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Lovell #11 Blue Red

Lovell is one of the brands of bikes, that really truely gets me excited. The story of the brand, the man behind the brand, and the bikes he made are all truly fantastic. Jocelyn Lovell was likely Canada's top cyclist in the late 1970s and early 1980s. He was winning everything on a bicycle from road racing, to track competitions in all forms. Lovell got his chances of Olympic glory swiped away from him time after time do to several separate unfortunate events. Few people know that his move into frame building was precipitated by the Canadian government's decision not to send athletes to the 1980 Moscow Olympic Games. That decision came in January 1980 and with his primary goal for the season having been thwarted, he decided to apprentice with Marinoni to learn to build bicycles. Turns out he only made 110 frames in 1981 and 1982. In 1982 he started working with Mark and Mike Mulholland, who fell in love with frame building. Lovell was looking to re-focus his efforts on training and riding instead of building bikes in hopes of 1984 Olympic gold. A deal was struck, and Mike Mulholland purchased Lovell bicycles, the tools and the materials off of Jocelyn in early 1983, becoming Cyclops. Mike Mulholland was trained by Jocelyn Lovell, who was trained by Giuseppe Marinoni, who was trained by Mario Rossin, who was trained by Ernesto Colnago, who was trained under Francesco Galmozzi. Neat lineage of fantastic bikes made by expert craftsmen. In August 1983, while Jocelyn was training for what he thought would finally be his chance to go to the world stage, he was struck by a dump truck leaving him paralyzed from the neck down. For a time, Quebec company Velosport continued to make Lovell branded bikes but they were nowhere near the quality of the bikes Lovell made. A portion of the proceeds from the sale of the Velosport-Lovell's went to Jocelyn's charity of choice, for quadriplegic research. Today, bikes built by Jocelyn Lovell and very rare and cherished by anyone lucky enough to come across one. You can tell it as a real Lovell, by the hearts cut into the bottom bracket shell, the fork crown and the lugs. Love to see it. Jocelyn often used Shimano's AX line of aerodynamic components on his bikes, as at the time in the early 1980s, these were the top of the line offering. AX components were built with the idea of aerodynamics and light weight design in mind. They were actually the first bicycle components to be wind tunnel tested. Josh sourced this bike locally, and found the missing components all over the world. We waited a good deal of time for brand new reproduction rubber brake hoods that I am very impressed with. Another neat detail on this bike, that I only realized when I was photographing, is the slanted top tube that slightly slants up towards the head tube. A detail that is way ahead of its time as this style of frame did not become popular untill the 1990s. I am thrilled with how the bike turned out, everything looks fantastic and this will be a beautiful bike to ride. I am sure Josh will enjoy having this one in his collection.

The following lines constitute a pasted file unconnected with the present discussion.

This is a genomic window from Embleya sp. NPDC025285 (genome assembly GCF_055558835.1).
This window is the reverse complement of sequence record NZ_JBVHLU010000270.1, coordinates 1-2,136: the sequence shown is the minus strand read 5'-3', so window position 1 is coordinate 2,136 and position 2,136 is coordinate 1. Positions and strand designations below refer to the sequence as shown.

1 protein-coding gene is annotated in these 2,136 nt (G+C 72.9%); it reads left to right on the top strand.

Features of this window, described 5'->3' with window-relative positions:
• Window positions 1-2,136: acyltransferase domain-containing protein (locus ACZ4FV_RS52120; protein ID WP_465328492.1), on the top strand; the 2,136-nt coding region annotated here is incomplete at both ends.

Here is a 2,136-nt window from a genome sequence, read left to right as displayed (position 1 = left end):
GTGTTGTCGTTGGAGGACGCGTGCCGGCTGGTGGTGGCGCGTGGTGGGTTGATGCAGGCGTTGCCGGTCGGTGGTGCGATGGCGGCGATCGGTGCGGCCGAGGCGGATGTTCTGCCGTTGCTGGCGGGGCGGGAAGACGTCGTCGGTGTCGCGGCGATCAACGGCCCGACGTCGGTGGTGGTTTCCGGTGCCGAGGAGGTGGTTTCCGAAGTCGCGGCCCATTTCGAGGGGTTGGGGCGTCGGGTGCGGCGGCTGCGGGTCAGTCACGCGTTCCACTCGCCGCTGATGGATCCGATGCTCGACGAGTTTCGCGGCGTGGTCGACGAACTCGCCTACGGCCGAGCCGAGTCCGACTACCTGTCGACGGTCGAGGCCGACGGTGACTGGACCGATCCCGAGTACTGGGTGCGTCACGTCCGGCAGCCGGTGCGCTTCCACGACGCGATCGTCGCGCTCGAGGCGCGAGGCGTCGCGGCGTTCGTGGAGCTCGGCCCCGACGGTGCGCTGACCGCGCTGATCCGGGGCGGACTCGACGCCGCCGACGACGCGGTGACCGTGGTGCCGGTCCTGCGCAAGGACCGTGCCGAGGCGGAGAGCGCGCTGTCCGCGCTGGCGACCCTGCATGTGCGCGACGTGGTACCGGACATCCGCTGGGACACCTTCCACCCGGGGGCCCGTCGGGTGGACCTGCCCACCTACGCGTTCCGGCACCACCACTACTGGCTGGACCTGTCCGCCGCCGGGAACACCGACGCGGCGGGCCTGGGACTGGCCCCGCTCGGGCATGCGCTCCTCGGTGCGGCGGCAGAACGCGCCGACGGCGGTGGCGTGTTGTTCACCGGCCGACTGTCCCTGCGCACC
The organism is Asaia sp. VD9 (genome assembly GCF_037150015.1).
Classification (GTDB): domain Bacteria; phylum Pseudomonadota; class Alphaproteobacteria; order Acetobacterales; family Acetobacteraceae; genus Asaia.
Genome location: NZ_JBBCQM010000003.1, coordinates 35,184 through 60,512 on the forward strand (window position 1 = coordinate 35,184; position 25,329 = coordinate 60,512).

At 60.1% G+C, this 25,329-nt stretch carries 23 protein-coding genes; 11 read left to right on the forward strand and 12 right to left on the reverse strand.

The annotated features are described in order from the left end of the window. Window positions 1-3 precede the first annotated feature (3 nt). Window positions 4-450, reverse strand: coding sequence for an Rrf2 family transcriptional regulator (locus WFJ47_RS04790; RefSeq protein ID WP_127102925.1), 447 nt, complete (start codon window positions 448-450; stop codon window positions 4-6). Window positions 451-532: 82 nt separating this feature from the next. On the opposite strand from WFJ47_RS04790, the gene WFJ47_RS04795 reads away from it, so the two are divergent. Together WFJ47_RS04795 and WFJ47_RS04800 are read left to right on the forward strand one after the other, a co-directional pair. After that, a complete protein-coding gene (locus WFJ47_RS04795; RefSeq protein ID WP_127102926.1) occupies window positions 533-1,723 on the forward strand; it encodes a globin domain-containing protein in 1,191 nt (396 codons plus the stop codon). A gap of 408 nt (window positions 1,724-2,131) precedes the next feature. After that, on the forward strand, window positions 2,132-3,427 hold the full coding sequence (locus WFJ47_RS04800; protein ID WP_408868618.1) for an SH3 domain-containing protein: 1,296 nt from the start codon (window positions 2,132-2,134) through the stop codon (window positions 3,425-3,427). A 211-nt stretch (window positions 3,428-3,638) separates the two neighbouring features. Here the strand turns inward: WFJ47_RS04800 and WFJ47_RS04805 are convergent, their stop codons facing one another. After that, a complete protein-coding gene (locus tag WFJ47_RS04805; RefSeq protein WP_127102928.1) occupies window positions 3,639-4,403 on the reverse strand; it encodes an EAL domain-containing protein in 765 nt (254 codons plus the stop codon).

Lovell #11 Columbus

Lovell Columbus, Dura Ace Ex

Crankset/Bottom Bracket:
Dura Ace AX

Dura Ace AX

Dura Ace AX

Dura Ace AX

SR / Shimano 600 AX Stem

New Red Concor Saddle, Shimano 600 AX seat post

Shimano 600 AX, new hoods

Front Wheel/Hub/Tire:
Nisi Laser rim to Campy Record hub, New Vittoria Tire

Rear Wheel/Hub/Tire:
Nisi Laser rim to Campy Record hub, New Vittoria Tire


Added by mokala. Last updated about 2 years ago.

As of about 2 years ago, mokala has indicated that they no longer own this bike.



walmartmoutainbike says:

Nice story and beautiful bike

Posted about 2 years ago


GhostRidingTheWhip says:


Posted about 2 years ago